In the meanwhile, a number of teacher-student introduction services have sprung up on the internet. The basic premise here is that a teacher registers with a website for free and the student pays a fee to access the website’s teacher database. The student can then contact the teacher directly to arrange for private lessons. This may be the way of the future in a country where a ‘full-time’ (technically part-time) teaching job actually translates into a thirty hour work week. Of course, the responsible teacher would be filing the extra income from private lessons on there tax-returns…no, really of course they would, wouldn’t they?
A lot of forum posters are claiming that Japan might not be the earner that it used to be, then again for those with a bit of hustle the market for freelance work is burgeoning. I personally believe that an English teacher overseas has to view him/herself as a miniature corporation and constantly innovate to keep up with market demands. If the new business paradigm for a teacher is a part-time, visa sponsored job coupled with freelance teaching, then I see no choice but to go that route. The only other way to go is signing on to Japanese social insurance with its hefty monthly contributions and throw yourself at the mercy of an employer who will then work you like a true salaryman (Employers also have to contribute to the employee’s social insurance, so that will get that money back from the employee in a pound of flesh, or a ton of stress.) The irony is that after insurance contributions and figuring the extra hours involved, the teacher on social insurance is bringing home less per hour than the part-time, thirty hour per week teacher. The social insurance scheme only makes sense for the long-term Japan resident, and then only if said resident has a family to support, otherwise it’s a raw deal.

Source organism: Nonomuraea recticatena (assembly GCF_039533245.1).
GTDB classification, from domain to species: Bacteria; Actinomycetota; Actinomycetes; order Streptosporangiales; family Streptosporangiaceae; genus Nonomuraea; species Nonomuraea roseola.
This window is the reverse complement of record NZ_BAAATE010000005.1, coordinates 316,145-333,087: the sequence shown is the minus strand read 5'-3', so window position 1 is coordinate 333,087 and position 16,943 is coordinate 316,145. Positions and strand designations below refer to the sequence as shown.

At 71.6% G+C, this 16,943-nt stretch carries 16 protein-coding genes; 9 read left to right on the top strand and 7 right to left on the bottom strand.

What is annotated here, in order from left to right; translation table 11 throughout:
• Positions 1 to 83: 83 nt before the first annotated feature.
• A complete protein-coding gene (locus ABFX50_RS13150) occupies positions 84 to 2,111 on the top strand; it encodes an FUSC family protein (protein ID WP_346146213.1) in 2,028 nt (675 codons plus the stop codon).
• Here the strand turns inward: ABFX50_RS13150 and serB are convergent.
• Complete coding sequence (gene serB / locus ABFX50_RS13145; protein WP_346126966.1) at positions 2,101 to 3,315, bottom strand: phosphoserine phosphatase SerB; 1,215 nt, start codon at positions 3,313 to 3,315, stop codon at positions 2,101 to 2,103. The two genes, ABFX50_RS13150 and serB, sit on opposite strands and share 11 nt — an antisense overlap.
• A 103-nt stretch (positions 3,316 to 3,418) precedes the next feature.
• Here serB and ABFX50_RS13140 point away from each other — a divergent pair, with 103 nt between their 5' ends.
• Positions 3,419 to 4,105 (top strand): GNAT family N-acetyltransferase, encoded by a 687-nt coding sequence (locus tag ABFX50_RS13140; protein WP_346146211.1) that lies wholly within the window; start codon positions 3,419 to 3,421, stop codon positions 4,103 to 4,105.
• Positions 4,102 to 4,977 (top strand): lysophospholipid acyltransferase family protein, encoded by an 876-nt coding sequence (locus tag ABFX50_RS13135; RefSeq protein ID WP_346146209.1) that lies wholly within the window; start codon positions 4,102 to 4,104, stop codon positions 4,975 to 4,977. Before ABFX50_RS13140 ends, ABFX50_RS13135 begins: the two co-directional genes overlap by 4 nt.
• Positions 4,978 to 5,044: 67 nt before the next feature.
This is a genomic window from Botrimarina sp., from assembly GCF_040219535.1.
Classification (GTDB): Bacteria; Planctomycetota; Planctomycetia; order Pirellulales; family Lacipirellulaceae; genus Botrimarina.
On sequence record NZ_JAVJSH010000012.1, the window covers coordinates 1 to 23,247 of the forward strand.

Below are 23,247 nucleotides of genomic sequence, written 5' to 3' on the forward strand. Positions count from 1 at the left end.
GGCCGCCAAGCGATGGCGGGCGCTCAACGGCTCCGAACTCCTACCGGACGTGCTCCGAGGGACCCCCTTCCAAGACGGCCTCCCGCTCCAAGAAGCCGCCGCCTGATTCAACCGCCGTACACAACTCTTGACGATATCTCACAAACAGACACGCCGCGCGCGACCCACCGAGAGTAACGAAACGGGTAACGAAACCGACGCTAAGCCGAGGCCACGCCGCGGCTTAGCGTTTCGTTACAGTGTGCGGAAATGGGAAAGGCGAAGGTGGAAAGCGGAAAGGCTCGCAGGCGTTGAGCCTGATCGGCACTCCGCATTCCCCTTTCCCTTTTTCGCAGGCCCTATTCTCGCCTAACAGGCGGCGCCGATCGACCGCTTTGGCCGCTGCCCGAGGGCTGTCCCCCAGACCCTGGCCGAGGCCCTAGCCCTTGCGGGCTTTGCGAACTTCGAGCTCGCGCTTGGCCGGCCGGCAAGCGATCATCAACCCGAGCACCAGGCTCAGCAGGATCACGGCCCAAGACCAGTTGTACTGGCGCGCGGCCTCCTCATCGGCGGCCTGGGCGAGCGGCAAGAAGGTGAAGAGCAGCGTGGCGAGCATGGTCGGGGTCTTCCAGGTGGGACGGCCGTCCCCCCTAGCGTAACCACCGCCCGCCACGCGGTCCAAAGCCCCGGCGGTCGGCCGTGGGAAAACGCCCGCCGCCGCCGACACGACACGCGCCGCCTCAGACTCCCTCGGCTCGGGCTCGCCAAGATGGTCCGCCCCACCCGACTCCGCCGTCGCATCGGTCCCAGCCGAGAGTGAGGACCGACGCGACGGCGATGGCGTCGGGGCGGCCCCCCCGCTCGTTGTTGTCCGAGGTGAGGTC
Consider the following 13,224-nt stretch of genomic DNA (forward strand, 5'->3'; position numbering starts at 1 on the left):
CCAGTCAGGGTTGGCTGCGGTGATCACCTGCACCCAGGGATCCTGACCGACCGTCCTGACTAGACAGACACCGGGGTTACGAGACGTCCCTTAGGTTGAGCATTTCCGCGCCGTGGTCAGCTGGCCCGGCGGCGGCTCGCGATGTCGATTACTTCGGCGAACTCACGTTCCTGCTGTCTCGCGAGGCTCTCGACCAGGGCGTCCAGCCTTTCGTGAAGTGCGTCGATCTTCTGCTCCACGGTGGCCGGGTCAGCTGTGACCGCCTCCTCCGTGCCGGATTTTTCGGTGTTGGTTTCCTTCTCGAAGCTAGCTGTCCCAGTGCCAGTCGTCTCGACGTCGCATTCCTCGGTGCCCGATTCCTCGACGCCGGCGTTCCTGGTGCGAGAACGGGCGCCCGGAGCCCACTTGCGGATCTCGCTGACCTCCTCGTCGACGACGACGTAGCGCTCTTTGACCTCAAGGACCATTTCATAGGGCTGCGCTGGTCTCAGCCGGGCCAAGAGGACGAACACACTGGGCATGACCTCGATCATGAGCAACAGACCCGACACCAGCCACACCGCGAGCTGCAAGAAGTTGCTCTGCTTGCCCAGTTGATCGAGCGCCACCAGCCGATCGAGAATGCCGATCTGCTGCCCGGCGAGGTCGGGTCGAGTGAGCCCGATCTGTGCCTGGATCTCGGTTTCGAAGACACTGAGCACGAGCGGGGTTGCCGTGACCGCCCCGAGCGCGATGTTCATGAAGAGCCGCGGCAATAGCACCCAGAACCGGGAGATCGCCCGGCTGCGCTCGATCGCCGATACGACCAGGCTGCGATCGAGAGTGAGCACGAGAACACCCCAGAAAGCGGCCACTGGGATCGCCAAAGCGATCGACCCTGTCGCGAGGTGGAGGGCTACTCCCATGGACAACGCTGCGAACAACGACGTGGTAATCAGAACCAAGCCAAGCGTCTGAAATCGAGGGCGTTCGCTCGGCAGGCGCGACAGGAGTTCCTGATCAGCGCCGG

Are there any lessons in all this for the Thailand based crowd? I think so. One is to keep abreast of the latest visa regulations so that you don’t hit any SNAFUs (Situation Normal…you know the rest) with renewal, job change etcetera. The other lesson is that, just as in any business, government regulations can have a spectacular impact on the status quo. Good business people are constantly working to keep ahead and innovate during times of change, any teacher working overseas should be doing the same. Remember that if you don’t innovate and advocate for yourself, no one else will. I see myself as an English Communication Consultant. Now, it’s true the school that sponsors my visa is my biggest and most important client, but I am beholden to make stockholders (Visa, Mastercard, Mom) to increase my customer base and maximize profits. Believe you me, the companies that employ teachers adhere to the above philosophy, so why shouldn’t we?